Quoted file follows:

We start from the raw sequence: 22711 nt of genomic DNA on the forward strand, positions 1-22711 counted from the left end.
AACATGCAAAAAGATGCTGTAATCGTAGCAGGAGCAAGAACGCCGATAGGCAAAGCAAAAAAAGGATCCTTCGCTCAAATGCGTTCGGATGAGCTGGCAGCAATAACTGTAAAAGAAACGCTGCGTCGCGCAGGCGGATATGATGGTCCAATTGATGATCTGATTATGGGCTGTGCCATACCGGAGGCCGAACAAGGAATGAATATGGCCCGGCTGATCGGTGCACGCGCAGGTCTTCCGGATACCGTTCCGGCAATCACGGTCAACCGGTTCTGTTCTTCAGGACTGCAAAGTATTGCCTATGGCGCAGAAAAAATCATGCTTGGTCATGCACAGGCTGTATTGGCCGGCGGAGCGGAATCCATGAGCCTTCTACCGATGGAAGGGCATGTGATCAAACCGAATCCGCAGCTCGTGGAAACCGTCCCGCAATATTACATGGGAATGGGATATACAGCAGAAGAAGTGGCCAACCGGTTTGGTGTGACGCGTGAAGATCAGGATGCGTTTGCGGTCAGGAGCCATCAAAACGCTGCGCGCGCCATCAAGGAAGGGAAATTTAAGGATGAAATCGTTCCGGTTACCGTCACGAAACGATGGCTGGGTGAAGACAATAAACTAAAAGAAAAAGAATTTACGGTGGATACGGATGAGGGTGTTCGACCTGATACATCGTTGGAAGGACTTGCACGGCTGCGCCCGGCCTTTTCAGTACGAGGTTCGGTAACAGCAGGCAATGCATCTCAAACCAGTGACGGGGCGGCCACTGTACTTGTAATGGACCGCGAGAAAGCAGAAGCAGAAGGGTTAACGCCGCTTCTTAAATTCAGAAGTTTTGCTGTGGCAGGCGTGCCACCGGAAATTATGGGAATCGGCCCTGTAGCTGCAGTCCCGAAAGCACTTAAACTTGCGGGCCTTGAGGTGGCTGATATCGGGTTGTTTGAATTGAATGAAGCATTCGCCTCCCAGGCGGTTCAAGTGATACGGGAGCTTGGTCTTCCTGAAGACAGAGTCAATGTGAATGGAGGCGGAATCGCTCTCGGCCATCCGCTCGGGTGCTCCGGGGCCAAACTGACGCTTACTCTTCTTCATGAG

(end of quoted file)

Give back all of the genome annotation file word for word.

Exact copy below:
We start from the raw sequence: 22711 nt of genomic DNA on the forward strand, positions 1-22711 counted from the left end.
AACATGCAAAAAGATGCTGTAATCGTAGCAGGAGCAAGAACGCCGATAGGCAAAGCAAAAAAAGGATCCTTCGCTCAAATGCGTTCGGATGAGCTGGCAGCAATAACTGTAAAAGAAACGCTGCGTCGCGCAGGCGGATATGATGGTCCAATTGATGATCTGATTATGGGCTGTGCCATACCGGAGGCCGAACAAGGAATGAATATGGCCCGGCTGATCGGTGCACGCGCAGGTCTTCCGGATACCGTTCCGGCAATCACGGTCAACCGGTTCTGTTCTTCAGGACTGCAAAGTATTGCCTATGGCGCAGAAAAAATCATGCTTGGTCATGCACAGGCTGTATTGGCCGGCGGAGCGGAATCCATGAGCCTTCTACCGATGGAAGGGCATGTGATCAAACCGAATCCGCAGCTCGTGGAAACCGTCCCGCAATATTACATGGGAATGGGATATACAGCAGAAGAAGTGGCCAACCGGTTTGGTGTGACGCGTGAAGATCAGGATGCGTTTGCGGTCAGGAGCCATCAAAACGCTGCGCGCGCCATCAAGGAAGGGAAATTTAAGGATGAAATCGTTCCGGTTACCGTCACGAAACGATGGCTGGGTGAAGACAATAAACTAAAAGAAAAAGAATTTACGGTGGATACGGATGAGGGTGTTCGACCTGATACATCGTTGGAAGGACTTGCACGGCTGCGCCCGGCCTTTTCAGTACGAGGTTCGGTAACAGCAGGCAATGCATCTCAAACCAGTGACGGGGCGGCCACTGTACTTGTAATGGACCGCGAGAAAGCAGAAGCAGAAGGGTTAACGCCGCTTCTTAAATTCAGAAGTTTTGCTGTGGCAGGCGTGCCACCGGAAATTATGGGAATCGGCCCTGTAGCTGCAGTCCCGAAAGCACTTAAACTTGCGGGCCTTGAGGTGGCTGATATCGGGTTGTTTGAATTGAATGAAGCATTCGCCTCCCAGGCGGTTCAAGTGATACGGGAGCTTGGTCTTCCTGAAGACAGAGTCAATGTGAATGGAGGCGGAATCGCTCTCGGCCATCCGCTCGGGTGCTCCGGGGCCAAACTGACGCTTACTCTTCTTCATGAG